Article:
That was the secret phrase among staff and volunteers all weekend at the San Diego Custom Bicycle Show. It’s short for “can’t say no to a bus full of nuns”, and refers to all the people with stories of why they should be let in for free or get a discount. “My uncle is in there.”, “I’m only going to stay a few minutes.” “I just want to see one thing.” “I need to bring my bike in to be looked at.” Although she was not the one to initiate the phrase (that distinction goes to Justin!) Mary Elizabeth of alloneword told us she has said no to an actual bus full of nuns who wanted to use the restroom at the shop she used to work at (the shop wasn’t open yet and she didn’t bend the rules for them.) Go Mary!
Yes, entrance to the show was a hot commodity– my tiny self busted some boys for re-selling their wristbands outside. Next year, it’s hand stamps!
The event was full of surprises of all kinds and I learned a lot about what works and what doesn’t in producing a larger show in an unfamiliar city (unfamiliar to me, that is). The bicycling community in San Diego is very different from Philadelphia’s. That’s something I should have assumed before going in, but my “one-love” and we’re-all-in-this-together approach to the world of cycling had me unprepared for particular challenges. Consider me now schooled!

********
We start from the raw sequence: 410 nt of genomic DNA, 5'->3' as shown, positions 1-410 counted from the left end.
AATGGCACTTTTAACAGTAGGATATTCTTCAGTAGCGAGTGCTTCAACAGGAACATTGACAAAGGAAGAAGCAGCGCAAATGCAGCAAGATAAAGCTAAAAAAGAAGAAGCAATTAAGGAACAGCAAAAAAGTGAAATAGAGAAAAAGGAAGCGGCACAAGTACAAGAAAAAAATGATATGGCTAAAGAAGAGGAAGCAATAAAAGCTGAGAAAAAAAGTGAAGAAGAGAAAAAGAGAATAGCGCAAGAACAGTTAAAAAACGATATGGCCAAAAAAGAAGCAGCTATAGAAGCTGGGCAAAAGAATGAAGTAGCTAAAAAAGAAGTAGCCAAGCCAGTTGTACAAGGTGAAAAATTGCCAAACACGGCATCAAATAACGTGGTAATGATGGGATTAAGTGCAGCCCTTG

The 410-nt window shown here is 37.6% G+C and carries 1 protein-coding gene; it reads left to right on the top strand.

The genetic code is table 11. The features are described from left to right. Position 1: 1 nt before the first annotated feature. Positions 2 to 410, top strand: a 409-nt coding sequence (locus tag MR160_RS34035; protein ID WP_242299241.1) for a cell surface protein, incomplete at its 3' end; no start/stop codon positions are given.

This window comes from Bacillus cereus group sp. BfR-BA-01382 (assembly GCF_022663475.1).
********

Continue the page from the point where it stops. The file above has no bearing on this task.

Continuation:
There were no issues with bike parking, something I was concerned about ahead of time. At first, the security guard wasn’t letting bikes in the venue. Then the facilities manager said, “You listen to this little girl. She’s the boss.”
The women’s panel was one of many good surprises. It was lively and well-attended. A wide range of issues were addressed on the topic of empowering female cyclists, including education, advocacy, and safety. Richard Schwinn added his comments from the back of the room and then actively and animatedly participated in the discussion, sharing experiences and anecdotes about his daughter. Richard’s own seminar was packed. Attendees were sitting on the floor and out in the hall to catch his presentation on Paramount history. Other highlights included Dave Bohm’s brazing demo (don’t try this at home, kids!); the fashion show (I didn’t think I would, but I ended up joining the other models and strutted my stuff on the runway!); and the performance by the MotherFluxers. That’s Brian Baylis, Paul Sadoff (of Rock Lobster), and Stephen Bilenky, to you! Impressive what a bunch of far-flung musician/framebuilders, or should I say, framebuilder/musicians could throw together with no rehearsal!
As of this writing, I’m heading to Sea Otter. Ladies’ Day at Sea Otter is happening as planned, despite the efforts of some “haters” who protested its creation, demanding “equal time” for men. (Now that’s a perfect opportunity to say WTF, if I ever saw one!) I’ve been invited to sit on the Ladies’ Day panel to discuss Women Specific Design. The other panelists are all illustrious framebuilders and designers of cycling gear. I’ll be representing Bilenky Cycle Works despite the fact that brazing, welding, or any other hands-on aspect of fabrication is not and never has been part of my job description. I’m not sure what I’ll be asked, but I’ll wing it. How could this go wrong?